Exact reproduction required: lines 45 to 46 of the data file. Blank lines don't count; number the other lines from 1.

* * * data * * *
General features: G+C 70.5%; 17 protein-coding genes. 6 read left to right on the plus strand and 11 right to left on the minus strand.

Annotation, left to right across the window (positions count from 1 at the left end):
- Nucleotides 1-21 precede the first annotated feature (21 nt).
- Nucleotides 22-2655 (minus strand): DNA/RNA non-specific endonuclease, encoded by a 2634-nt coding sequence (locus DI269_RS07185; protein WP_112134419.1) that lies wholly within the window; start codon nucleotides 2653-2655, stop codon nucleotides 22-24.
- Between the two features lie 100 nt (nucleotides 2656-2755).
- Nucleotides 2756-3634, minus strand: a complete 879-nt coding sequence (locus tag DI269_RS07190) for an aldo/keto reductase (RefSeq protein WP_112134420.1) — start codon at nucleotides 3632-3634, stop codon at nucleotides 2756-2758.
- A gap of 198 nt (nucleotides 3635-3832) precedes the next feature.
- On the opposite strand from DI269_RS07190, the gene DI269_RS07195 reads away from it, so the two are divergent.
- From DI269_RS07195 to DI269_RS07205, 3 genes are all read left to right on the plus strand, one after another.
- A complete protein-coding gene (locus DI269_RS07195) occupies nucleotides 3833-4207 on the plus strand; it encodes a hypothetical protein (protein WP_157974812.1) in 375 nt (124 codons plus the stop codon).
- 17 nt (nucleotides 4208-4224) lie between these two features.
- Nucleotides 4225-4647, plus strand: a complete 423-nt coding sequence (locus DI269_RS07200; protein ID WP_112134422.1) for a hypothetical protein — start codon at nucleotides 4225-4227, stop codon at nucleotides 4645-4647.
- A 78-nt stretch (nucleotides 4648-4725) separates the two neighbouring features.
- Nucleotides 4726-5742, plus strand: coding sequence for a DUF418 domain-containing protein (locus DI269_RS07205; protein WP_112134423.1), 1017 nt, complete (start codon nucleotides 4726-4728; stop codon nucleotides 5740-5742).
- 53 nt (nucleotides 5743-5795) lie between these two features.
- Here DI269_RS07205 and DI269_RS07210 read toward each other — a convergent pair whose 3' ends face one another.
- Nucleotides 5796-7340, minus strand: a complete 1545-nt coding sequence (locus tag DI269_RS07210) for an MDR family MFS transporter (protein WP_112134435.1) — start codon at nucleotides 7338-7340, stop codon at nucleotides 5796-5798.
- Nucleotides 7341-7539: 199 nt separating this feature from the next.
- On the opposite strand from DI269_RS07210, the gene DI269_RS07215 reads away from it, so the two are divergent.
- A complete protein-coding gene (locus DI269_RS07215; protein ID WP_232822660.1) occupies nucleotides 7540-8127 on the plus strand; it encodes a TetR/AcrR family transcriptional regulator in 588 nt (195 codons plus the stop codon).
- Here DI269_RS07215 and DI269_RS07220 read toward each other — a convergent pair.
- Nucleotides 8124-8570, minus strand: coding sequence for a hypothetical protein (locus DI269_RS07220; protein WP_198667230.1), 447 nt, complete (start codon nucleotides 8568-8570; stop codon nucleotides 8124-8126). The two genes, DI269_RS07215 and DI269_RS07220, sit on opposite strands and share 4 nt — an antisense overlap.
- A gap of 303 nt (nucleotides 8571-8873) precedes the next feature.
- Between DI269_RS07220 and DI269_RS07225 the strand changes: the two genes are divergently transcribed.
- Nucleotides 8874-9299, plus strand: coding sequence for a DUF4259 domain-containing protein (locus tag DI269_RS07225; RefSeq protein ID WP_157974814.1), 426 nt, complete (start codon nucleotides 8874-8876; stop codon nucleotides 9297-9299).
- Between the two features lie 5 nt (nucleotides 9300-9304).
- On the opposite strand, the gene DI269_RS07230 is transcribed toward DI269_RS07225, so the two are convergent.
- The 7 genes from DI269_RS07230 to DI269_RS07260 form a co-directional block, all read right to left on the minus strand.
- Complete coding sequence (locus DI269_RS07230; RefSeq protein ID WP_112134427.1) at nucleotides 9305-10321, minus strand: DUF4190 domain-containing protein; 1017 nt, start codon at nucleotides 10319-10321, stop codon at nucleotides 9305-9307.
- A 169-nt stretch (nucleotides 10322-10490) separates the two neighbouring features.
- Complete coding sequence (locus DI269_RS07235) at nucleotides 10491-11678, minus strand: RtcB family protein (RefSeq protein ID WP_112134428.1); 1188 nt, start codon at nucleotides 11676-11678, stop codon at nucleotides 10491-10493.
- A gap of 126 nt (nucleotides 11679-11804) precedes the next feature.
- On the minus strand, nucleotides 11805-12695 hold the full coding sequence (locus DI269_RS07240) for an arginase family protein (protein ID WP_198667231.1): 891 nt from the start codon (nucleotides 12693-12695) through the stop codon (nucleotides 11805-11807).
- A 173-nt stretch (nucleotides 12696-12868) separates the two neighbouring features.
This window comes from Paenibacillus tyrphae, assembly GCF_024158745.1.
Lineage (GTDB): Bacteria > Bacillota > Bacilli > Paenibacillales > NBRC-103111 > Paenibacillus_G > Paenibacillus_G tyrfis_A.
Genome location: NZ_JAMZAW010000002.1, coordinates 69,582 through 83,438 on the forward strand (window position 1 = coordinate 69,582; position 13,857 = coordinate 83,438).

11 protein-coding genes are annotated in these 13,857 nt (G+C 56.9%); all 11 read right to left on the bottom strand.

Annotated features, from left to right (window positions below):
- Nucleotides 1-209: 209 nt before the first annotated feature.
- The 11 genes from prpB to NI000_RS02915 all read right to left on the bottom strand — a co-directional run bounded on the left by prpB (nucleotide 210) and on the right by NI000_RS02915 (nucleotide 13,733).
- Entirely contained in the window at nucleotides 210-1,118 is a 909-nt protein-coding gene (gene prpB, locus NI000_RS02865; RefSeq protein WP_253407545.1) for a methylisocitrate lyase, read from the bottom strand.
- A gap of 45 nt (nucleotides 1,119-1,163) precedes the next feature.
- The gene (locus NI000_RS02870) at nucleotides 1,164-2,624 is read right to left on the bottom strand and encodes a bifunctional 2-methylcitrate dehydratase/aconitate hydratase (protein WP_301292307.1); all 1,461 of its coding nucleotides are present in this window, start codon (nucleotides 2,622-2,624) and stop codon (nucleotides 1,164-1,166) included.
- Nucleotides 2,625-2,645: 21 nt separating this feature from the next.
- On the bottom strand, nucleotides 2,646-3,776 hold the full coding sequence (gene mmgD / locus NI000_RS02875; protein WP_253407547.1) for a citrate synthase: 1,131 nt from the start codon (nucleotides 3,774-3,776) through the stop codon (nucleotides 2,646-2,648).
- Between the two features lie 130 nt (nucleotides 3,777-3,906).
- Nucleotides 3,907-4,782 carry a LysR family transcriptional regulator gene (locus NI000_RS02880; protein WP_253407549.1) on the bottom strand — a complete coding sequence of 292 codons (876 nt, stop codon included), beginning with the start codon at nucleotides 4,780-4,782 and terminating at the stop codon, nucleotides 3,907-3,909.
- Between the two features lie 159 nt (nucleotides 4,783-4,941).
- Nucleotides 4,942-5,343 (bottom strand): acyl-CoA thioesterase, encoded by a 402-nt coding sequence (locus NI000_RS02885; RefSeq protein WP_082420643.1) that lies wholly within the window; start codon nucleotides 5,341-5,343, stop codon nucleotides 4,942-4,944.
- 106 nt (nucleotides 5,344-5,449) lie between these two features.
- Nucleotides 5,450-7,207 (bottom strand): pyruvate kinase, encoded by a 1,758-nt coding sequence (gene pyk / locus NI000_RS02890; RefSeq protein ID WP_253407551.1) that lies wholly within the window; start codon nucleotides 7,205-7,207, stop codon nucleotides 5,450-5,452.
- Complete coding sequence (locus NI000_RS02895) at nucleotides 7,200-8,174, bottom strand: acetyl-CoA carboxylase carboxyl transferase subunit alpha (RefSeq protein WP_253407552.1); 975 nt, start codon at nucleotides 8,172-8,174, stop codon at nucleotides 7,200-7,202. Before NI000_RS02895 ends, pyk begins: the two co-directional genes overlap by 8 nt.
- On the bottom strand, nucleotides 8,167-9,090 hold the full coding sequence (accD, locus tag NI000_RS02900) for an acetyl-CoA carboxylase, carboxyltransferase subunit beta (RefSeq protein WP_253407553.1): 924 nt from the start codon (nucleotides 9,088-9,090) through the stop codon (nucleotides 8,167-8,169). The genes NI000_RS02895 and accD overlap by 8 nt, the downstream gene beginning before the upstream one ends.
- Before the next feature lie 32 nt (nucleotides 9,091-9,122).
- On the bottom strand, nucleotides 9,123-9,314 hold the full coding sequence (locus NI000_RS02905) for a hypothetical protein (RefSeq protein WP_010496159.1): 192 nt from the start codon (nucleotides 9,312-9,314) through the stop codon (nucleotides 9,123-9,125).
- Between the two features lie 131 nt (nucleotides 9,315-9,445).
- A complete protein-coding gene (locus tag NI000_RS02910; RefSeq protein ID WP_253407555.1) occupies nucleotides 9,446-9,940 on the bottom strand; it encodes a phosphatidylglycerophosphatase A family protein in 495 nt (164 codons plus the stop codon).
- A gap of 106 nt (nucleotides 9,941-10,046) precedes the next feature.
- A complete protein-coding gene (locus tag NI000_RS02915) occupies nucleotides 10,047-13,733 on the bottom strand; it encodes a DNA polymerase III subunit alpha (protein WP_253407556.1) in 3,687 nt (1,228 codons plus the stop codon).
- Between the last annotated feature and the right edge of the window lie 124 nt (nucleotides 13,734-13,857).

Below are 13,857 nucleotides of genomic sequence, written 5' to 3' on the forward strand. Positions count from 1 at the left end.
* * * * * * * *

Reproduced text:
- Nucleotides 2,625-2,645: 21 nt separating this feature from the next.
- On the bottom strand, nucleotides 2,646-3,776 hold the full coding sequence (gene mmgD / locus NI000_RS02875; protein WP_253407547.1) for a citrate synthase: 1,131 nt from the start codon (nucleotides 3,774-3,776) through the stop codon (nucleotides 2,646-2,648).